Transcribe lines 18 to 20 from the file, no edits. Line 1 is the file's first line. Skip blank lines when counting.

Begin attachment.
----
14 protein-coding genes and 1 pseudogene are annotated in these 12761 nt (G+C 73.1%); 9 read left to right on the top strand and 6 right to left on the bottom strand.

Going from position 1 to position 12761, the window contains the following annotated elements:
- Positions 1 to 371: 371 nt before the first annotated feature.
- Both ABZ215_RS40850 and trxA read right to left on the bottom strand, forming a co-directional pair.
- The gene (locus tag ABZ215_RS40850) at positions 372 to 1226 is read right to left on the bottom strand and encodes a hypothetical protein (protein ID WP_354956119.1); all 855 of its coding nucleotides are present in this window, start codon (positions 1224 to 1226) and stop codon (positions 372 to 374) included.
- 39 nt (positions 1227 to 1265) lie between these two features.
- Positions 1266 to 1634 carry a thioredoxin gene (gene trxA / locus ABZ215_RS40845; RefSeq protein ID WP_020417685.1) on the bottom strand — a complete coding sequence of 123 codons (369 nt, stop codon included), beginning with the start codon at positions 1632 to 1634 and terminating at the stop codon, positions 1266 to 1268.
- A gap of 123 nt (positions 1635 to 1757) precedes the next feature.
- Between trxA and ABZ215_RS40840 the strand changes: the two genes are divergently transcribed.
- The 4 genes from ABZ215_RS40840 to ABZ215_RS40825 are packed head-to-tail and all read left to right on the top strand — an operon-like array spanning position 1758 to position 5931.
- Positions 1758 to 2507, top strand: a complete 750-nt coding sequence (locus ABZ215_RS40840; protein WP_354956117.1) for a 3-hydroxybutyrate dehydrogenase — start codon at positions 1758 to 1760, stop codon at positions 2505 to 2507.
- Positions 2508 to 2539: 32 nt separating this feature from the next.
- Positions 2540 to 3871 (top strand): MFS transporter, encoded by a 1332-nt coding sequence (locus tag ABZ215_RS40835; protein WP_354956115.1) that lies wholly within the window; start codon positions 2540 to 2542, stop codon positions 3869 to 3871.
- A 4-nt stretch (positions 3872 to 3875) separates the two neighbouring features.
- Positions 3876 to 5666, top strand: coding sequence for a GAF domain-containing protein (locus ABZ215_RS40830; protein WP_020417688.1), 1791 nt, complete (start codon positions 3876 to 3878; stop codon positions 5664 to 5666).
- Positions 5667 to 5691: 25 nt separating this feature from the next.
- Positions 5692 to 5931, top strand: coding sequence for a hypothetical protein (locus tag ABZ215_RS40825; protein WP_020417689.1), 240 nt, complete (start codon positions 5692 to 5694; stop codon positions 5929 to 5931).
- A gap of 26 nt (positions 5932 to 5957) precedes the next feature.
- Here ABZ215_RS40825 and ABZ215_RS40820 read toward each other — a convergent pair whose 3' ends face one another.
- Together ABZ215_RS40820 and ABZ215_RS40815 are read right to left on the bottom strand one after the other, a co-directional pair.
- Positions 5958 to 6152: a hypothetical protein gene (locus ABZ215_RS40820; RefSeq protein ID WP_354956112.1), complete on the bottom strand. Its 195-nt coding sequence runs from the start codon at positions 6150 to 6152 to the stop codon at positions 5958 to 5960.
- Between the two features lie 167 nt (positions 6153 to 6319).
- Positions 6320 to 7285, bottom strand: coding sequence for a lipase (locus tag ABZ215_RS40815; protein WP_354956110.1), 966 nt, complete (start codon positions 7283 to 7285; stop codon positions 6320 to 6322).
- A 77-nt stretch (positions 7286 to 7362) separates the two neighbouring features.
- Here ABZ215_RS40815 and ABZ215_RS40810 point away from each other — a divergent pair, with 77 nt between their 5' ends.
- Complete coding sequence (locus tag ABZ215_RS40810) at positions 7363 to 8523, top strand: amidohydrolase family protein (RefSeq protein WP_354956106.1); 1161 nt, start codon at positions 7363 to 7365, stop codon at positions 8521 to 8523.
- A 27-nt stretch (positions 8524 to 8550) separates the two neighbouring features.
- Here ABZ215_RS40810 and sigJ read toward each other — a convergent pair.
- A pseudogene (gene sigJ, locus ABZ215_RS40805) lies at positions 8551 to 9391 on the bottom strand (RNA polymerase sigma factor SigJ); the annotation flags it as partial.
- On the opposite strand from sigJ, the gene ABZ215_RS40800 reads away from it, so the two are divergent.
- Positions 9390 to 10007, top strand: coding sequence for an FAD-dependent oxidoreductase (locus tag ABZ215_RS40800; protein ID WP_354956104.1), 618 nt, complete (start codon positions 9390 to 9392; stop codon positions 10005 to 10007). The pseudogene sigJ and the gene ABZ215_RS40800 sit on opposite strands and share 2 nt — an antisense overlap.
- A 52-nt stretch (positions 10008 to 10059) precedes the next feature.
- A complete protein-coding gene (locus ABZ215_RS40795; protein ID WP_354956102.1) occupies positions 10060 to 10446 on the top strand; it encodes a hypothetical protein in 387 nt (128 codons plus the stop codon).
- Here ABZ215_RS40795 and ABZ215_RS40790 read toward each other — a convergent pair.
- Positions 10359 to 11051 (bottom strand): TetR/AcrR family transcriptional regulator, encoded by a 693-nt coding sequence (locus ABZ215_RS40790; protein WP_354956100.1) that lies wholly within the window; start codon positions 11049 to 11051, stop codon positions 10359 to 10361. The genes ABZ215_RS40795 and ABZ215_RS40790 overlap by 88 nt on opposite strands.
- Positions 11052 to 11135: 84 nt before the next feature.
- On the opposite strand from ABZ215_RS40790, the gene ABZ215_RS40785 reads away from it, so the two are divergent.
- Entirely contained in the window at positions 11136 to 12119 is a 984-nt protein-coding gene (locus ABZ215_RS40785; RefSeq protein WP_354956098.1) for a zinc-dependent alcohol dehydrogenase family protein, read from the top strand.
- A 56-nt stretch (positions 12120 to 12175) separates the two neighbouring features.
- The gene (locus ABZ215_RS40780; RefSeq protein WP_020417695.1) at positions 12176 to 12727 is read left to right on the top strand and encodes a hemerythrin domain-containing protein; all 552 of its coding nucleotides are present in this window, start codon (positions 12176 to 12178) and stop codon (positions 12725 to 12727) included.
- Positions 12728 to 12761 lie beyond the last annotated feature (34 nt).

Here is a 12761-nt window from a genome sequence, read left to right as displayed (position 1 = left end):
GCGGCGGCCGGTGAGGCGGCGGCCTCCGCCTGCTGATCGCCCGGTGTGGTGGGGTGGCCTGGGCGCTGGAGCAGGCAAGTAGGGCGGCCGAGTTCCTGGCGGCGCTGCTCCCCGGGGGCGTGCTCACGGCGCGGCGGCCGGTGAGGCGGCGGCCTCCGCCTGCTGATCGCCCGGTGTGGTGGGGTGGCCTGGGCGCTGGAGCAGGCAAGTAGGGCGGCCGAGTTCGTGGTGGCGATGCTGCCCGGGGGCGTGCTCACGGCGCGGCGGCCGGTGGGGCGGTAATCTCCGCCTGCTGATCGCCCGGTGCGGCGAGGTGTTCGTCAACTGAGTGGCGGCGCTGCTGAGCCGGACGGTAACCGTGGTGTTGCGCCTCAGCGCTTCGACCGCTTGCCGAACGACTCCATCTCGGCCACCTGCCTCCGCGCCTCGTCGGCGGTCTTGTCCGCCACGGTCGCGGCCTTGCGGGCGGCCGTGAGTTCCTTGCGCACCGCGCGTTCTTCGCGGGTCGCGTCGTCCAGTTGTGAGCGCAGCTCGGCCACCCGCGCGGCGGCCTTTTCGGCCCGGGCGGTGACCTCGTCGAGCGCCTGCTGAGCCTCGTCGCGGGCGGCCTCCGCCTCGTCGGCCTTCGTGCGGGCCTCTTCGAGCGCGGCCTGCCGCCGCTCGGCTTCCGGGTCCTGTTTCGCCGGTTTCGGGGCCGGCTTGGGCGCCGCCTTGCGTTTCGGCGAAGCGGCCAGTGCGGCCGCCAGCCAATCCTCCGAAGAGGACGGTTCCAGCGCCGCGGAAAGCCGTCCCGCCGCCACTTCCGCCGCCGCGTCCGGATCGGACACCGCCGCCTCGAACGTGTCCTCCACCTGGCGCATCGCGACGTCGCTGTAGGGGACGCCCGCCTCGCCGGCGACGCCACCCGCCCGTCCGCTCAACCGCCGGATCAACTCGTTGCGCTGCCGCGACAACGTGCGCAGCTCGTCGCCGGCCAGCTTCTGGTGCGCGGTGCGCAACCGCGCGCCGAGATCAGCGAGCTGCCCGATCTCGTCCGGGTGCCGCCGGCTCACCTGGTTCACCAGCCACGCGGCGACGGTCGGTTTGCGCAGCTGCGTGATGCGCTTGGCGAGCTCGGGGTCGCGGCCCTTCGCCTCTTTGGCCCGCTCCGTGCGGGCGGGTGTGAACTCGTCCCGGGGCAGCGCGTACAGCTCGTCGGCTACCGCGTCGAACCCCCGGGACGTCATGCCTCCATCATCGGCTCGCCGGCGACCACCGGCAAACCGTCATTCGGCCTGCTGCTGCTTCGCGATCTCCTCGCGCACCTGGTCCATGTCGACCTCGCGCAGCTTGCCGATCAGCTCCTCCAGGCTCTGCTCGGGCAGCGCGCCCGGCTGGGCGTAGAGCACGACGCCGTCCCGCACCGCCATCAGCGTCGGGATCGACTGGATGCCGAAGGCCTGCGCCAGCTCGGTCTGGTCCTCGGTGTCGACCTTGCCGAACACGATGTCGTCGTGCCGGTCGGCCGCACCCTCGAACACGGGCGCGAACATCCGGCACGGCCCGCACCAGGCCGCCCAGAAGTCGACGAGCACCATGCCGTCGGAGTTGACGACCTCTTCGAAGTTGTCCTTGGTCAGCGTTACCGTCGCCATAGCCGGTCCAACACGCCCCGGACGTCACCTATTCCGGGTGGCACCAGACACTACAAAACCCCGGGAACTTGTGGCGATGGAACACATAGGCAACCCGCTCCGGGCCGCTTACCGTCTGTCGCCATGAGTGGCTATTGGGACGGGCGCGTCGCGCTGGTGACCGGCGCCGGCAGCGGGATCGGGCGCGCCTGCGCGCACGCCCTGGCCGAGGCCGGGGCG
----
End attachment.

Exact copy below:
- A gap of 26 nt (positions 5932 to 5957) precedes the next feature.
- Here ABZ215_RS40825 and ABZ215_RS40820 read toward each other — a convergent pair whose 3' ends face one another.
- Together ABZ215_RS40820 and ABZ215_RS40815 are read right to left on the bottom strand one after the other, a co-directional pair.